WASTING THE SUPREME COURT’S TIME…. Some of the more unhinged factions of the far-right have been hyperventilating for months that Barack Obama, all evidence to the contrary notwithstanding, is not actually a natural-born U.S. citizen. The ridiculous conspiracy theories are pretty easy to ignore, but as long as one of the many right-wing lawsuits will get some Supreme Court attention today, it’s probably worth acknowledging the lunacy.

At the outset, let’s pause to note how wrong these conservative activists are. Obama was born in Hawaii in 1961. It’s been confirmed by Hawaiian officials, a 1961 birth notice in a Honolulu newspaper, and a certified document from the state his campaign obtained 18 months ago. This has not, however, stopped hysterical Republican activists from filing more than a dozen lawsuits, and launching an organized campaign to harass members of the electoral college.

Indeed, the unhinged detractors have even taken out full-page ads in major newspapers to demand “proof” — in addition to the existing proof, of course — that Obama is constitutionally eligible for the presidency. For the activists, the co-conspirators include election officials, the judiciary, mainstream news outlets, Obama’s family (who apparently had the foresight to plant a bogus birth announcement 47 years ago), and officials in Hawaii, including its Republican governor.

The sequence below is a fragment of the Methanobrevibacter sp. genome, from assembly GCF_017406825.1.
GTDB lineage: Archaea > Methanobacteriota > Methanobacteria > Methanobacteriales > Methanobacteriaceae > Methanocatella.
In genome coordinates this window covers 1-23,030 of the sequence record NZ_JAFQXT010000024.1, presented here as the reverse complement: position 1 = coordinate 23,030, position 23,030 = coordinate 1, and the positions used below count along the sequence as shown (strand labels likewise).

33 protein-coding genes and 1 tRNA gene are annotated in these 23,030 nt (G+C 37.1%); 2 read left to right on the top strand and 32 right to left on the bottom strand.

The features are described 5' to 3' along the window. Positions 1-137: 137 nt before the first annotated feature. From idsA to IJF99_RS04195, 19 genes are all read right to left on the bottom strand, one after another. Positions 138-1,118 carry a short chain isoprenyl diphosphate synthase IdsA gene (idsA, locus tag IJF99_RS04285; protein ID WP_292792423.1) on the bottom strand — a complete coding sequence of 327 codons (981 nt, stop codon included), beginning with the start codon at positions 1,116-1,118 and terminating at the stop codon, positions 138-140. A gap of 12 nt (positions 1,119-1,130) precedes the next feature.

The bizarre lawsuits haven’t gotten anywhere, but one will get at least perfunctory attention from the high court today.

Justice Clarence Thomas distributed to his colleagues a request that the high court weigh in before the Electoral College makes Obama’s victory official later this month. The justices may decide in a Friday conference whether to hear or cast away a lawsuit dismissed in a lower court and appealed by a retired New Jersey lawyer named Leo C. Donofrio, who also has his own Web site.

As for the definitive takedown of the whole mess, Reason’s David Weigel has a terrific piece in Slate, explaining in detail who’s driving this bizarre story. He also notes an inconvenient fact that no doubt annoys the conspiracy theorists.

The Hawaiian documentation, the 1961 newspaper announcement, the phony evidence from Sarah Obama — all of that aside, the idea that Obama wasn’t born in Honolulu goes against everything we know about his rather well-documented life. Barack Obama Sr. came to America as part of a 1959 program for Kenyan students — he did not return home until 1965, years after he left his wife and son. Ann Dunham was three months pregnant when she married Obama Sr. and 18 years old when she gave birth. There is no record of Dunham ever traveling to Kenya, much less the year after the Mau Mau rebellion ended, when she was pregnant and when she had no disposable income to speak of. “Ann’s mother would have gone ballistic if her daughter had even mentioned traveling to Kenya in the final stages of pregnancy,” says David Mendell, author of the biography Obama: From Promise to Power.

Once the courts are done ignoring this, and the electoral college members formally elect Obama president, the hysterical activists plan to find members of Congress to officially challenge the result.

Assuming that fails, too, at least one of the conspiracy theorists plans to file more lawsuits every time President Obama signs legislation and executive orders.

We will, in other words, be hearing this nonsense for a while longer.

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Follow Steve on Twitter @stevebenen. Steve Benen is a producer at MSNBC's The Rachel Maddow Show. He was the principal contributor to the Washington Monthly's Political Animal blog from August 2008 until January 2012.